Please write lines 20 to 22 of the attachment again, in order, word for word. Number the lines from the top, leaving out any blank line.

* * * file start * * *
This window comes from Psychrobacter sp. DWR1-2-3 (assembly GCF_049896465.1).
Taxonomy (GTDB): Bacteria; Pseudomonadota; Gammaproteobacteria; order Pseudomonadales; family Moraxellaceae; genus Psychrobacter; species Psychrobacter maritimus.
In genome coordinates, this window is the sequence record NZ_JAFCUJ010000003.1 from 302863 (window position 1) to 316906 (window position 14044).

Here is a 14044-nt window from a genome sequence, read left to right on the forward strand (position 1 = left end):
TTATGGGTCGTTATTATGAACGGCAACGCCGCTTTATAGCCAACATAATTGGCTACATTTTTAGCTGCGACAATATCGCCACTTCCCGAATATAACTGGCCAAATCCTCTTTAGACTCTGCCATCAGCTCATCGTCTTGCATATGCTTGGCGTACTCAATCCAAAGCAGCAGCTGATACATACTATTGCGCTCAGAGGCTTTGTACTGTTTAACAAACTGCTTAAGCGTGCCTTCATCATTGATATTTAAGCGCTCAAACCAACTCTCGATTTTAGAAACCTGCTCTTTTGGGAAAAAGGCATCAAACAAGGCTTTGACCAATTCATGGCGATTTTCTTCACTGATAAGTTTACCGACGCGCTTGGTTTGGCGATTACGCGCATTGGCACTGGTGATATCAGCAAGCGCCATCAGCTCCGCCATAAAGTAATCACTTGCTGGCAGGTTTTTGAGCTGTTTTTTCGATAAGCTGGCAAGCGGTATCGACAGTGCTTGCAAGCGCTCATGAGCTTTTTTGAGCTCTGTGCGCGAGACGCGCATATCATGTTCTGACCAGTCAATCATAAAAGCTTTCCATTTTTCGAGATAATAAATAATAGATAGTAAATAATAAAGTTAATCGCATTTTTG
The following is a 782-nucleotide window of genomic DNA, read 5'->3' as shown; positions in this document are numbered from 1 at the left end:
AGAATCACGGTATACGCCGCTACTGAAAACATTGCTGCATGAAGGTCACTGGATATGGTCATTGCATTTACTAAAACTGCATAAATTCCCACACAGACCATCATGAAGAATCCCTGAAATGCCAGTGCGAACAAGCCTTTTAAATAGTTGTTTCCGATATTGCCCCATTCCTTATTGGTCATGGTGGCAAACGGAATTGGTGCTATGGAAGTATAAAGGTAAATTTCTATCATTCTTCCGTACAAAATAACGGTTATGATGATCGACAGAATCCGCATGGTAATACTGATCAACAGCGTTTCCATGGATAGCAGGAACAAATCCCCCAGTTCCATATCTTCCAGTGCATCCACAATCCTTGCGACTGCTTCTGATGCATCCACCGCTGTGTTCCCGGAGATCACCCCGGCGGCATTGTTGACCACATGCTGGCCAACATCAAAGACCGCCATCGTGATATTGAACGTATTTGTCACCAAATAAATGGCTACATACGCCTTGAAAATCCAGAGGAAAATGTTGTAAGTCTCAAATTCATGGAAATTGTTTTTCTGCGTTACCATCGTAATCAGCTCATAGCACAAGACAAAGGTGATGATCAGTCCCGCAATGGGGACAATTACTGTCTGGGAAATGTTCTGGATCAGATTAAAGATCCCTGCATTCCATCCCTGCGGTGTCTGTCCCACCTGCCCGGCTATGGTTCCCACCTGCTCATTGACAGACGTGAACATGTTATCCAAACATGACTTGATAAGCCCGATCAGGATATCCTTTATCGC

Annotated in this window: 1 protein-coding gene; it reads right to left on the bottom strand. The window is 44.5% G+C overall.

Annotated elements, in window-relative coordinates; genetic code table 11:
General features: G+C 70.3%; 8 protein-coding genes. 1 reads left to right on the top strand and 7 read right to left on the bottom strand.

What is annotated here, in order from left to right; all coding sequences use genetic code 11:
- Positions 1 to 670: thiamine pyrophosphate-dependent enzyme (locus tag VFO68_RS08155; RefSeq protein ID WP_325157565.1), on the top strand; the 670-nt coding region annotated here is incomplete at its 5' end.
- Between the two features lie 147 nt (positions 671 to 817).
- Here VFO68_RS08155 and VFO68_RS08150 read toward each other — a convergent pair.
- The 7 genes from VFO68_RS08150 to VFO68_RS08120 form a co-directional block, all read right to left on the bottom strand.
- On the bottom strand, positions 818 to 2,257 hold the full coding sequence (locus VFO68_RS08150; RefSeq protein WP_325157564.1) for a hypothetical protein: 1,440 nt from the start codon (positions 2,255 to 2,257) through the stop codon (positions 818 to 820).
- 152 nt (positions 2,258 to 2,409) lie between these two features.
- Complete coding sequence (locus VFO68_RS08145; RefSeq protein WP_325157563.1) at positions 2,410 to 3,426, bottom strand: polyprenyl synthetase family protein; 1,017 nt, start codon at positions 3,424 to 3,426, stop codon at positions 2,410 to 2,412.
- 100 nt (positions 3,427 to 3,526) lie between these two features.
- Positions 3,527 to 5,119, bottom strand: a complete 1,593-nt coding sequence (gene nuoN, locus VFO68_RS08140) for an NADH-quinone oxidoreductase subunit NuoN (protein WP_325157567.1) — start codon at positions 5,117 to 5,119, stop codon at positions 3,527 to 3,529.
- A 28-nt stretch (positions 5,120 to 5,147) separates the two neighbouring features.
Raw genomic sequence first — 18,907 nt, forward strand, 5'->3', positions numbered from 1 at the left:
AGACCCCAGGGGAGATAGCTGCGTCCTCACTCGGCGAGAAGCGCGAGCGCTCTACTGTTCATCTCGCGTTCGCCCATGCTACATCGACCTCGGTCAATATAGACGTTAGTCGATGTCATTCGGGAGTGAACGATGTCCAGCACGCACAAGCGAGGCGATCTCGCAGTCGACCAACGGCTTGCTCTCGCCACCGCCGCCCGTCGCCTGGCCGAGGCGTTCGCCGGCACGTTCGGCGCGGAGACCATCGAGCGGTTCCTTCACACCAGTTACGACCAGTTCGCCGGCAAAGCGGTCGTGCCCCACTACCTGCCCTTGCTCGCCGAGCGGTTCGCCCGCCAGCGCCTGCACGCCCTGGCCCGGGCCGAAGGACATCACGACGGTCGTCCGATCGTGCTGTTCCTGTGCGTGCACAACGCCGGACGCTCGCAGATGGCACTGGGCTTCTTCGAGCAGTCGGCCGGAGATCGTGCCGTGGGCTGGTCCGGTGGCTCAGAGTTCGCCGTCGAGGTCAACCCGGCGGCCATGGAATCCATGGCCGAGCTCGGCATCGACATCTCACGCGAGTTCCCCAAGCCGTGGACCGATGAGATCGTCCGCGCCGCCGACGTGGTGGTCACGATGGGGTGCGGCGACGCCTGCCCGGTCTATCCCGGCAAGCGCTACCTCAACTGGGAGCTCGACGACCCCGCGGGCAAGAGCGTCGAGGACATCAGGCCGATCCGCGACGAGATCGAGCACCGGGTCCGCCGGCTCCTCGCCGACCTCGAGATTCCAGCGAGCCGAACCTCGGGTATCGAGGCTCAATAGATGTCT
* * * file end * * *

- Positions 3,527 to 5,119, bottom strand: a complete 1,593-nt coding sequence (gene nuoN, locus VFO68_RS08140) for an NADH-quinone oxidoreductase subunit NuoN (protein WP_325157567.1) — start codon at positions 5,117 to 5,119, stop codon at positions 3,527 to 3,529.
- A 28-nt stretch (positions 5,120 to 5,147) separates the two neighbouring features.
Raw genomic sequence first — 18,907 nt, forward strand, 5'->3', positions numbered from 1 at the left: